Following upon the recent conclusion from an analysis of multiple studies that diabetes drug rosiglitazone (brand name Avandia) may increase heart attack risk (see “Type 2 Drug Avandia Linked to Increased Risk of Heart Attacks”), the U.S. Food and Drug Administration (FDA) has launched its own analysis of data abut the drug. Last week, a statement from a member of Congress indicated that the preliminary results of the FDA’s evaluation show a similar magnitude of heart attack risk.
The FDA confirmed that its own analysis of multiple studies (called a meta-analysis), found heart attack rates similar to the meta-analysis published recently in The New England Journal of Medicine (NEJM). However, the FDA also stated that it has conflicting data from various studies and is therefore continuing to evaluate the results of an ongoing trial of rosiglitazone. This trial, called the RECORD trial, is a large-scale study specifically designed to look at the cardiovascular effects of rosiglitazone. Its complete results, however, will not be available until 2009.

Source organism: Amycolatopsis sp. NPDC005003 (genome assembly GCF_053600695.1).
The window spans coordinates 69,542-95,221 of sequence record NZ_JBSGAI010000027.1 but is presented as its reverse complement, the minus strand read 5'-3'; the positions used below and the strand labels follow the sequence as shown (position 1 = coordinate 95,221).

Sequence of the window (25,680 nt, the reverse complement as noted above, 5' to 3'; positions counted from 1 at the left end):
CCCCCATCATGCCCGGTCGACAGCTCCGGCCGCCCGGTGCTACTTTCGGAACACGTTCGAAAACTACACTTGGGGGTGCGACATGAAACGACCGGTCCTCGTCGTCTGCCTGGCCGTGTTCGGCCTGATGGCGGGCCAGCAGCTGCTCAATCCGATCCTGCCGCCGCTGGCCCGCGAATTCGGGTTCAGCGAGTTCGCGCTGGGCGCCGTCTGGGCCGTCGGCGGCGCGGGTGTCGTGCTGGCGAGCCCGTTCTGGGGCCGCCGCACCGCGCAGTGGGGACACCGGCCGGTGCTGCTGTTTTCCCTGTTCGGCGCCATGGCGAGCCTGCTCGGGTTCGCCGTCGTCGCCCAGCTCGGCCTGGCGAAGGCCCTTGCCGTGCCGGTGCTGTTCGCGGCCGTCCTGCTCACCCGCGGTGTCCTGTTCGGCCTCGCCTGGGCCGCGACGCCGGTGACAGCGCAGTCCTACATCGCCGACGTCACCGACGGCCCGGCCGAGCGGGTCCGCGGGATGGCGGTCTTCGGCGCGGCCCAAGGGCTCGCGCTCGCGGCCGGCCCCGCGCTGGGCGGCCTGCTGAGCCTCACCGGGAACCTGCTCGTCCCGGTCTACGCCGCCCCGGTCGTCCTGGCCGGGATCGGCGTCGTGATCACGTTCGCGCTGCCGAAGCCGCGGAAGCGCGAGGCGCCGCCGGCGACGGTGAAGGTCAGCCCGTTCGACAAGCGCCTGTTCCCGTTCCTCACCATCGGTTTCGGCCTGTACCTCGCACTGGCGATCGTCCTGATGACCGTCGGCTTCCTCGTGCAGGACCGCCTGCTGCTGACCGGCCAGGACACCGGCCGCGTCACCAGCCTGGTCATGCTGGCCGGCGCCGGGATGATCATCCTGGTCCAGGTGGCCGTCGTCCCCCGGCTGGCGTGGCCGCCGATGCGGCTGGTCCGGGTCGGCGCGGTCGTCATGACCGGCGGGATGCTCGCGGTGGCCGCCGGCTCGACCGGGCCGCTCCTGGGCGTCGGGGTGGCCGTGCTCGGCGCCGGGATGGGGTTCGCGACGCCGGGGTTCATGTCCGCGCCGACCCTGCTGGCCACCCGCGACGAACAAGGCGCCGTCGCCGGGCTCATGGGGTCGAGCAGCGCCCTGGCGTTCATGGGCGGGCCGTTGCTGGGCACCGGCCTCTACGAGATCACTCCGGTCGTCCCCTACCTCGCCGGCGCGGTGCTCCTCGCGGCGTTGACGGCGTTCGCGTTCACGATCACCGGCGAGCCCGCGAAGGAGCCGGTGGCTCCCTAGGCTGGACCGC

An editorial published last week in the British medical journal The Lancet cited two previous large-scale studies that did not show any statistically significant increases in heart attack risk in people taking rosigitazone. It advised that doctors and people taking rosiglitazone “can reasonably await the results of RECORD” and should not jump to conclusions about rosiglitazone’s safety based on the results of the NEJM meta-analysis. However, the RECORD trial may be in danger of not being able to continue because some of the trial’s 4,450 participants have recently dropped out because of safety concerns. While rosiglitazone manufacturer GlaxoSmithKline did not reveal how many people had dropped out of the study, the company and the independent research committees overseeing the study have expressed concern about how to retain participants so the trial can be completed.